Lens-Artists Photo Challenge: A Quiet Moment

“Live quietly in the moment and see the beauty of all before you. The future will take care of itself.” ~ Paramahansa Yogananda

Patti’s challenge this morning is to capture on camera a quiet moment. 

“All of our great traditions – religious, contemplative and artistic- say that you must a learn how to be alone and have a relationship with silence. It is difficult, but it can start with just the tiniest quiet moment.” ~ David Whyte

I am spending a quiet weekend taking care of my friends’ dogs in their home while they are away. Like me, they don’t own a TV, they are musicians, and they love walking in nature. Walking their dogs is a pleasure. 

Their dogs are very mellow in the daytime and rather vigilant at night. Nocturnal animals in the backyard bring them out of a seemingly sound sleep and propel them downstairs, barking. This is the first time I’ve shared a bed with dogs overnight. Hence, I’m enjoying a very quiet next day to catch up on my rest and take notes on how to enjoy silence and solitude. 

“In the quiet moments of your day, what do you think and do? When you are with your Self and no one else, how does life proceed for you? Who are you when you are alone? Self-creation is a Holy Experience. It is sacred. It is you, deciding Who You Are.” ~ Neale Donald Walsch

May your quiet moments bring you the joy of Self-creation.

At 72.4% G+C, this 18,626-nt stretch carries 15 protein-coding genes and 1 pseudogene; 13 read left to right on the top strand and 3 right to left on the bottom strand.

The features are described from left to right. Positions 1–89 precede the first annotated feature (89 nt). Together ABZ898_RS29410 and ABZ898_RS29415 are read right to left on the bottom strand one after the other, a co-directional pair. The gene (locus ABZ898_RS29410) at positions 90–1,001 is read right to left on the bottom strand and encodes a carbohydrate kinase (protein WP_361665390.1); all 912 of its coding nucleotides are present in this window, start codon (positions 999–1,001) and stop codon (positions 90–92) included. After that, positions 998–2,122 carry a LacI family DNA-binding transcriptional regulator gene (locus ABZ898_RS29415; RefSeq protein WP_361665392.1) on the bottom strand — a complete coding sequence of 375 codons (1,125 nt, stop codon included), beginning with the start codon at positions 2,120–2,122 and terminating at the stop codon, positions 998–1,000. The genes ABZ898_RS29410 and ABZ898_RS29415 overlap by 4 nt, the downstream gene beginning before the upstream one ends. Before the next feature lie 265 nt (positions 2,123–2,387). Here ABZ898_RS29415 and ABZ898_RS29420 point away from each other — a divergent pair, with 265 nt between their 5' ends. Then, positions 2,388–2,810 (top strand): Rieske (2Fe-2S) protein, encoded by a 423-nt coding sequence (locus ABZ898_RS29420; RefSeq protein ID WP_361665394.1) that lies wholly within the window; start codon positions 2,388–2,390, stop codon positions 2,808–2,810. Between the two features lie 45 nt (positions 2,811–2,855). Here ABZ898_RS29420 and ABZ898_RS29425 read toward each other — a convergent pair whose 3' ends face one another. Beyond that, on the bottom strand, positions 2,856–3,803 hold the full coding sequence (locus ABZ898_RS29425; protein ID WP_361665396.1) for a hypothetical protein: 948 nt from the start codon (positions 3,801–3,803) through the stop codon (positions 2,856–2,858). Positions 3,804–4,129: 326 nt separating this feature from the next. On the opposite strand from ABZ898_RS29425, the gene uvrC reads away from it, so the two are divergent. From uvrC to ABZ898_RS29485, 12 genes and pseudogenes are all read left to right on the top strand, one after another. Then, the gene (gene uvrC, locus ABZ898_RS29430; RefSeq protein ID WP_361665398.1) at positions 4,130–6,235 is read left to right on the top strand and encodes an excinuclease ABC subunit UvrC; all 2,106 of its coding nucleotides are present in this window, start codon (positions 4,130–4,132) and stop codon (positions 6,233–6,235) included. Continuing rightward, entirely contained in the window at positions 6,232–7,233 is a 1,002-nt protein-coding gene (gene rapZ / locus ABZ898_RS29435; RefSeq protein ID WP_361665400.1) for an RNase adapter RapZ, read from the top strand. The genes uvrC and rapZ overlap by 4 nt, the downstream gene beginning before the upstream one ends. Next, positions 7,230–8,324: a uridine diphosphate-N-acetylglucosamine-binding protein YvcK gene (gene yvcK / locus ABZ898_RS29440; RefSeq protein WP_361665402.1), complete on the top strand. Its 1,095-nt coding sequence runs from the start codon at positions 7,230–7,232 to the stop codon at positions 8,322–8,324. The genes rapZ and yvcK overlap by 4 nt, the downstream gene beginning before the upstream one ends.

Weekly Photo Challenge: Silence

I am at the end of a 12.5 hour work day. The very word ‘silence’ speaks healing and restoration to my soul. I long for silence.
I imagine a muffling snow falling on a wilderness landscape, and I project that onto this view from my front door…

I think of contemplatives in monasteries, reading and meditating… I remember the peaceful silence of still waters…I hope I’ll retire tonight and sleep in dreamless silence. What could be more restful? Good night! 


After the Storm

It’s incredibly quiet today.  The sun is shining, the chill breeze is tinkling the neighbor’s wind chimes, but there are no cars zipping up and down the street.  I can’t hear sirens on the Interstate or trains behind the county park.  The birds and squirrels have eaten the stale bread off the chair in the garden and are probably sunning somewhere out of the wind.  The homeostasis is peace.  The Christmas mania is undetectable.  Steve is tapping away at the keys in the office; I’m tapping away in the bedroom.  No one is speaking.  I have started reading Anne Lamott’s Traveling Mercies.  I go off to the West Coast of the 60s for a bit, entering another woman’s thoughts as quietly as I enter my own.  And then I lay the book down and gaze into the dazzling light at the foot of the bed.  “Thank you, thank you, thank you” is an appropriate refrain.  The sparrows have started chattering in the hedge.  “Thank you, thank you, thank you.”   The heater begins to purr in the corner.  “Thank you, thank you, thank you.”  It seems as silent as a blanket of snow, even though the lawn is still a dull green.  “Thank you, thank you, thank you.”  All is well.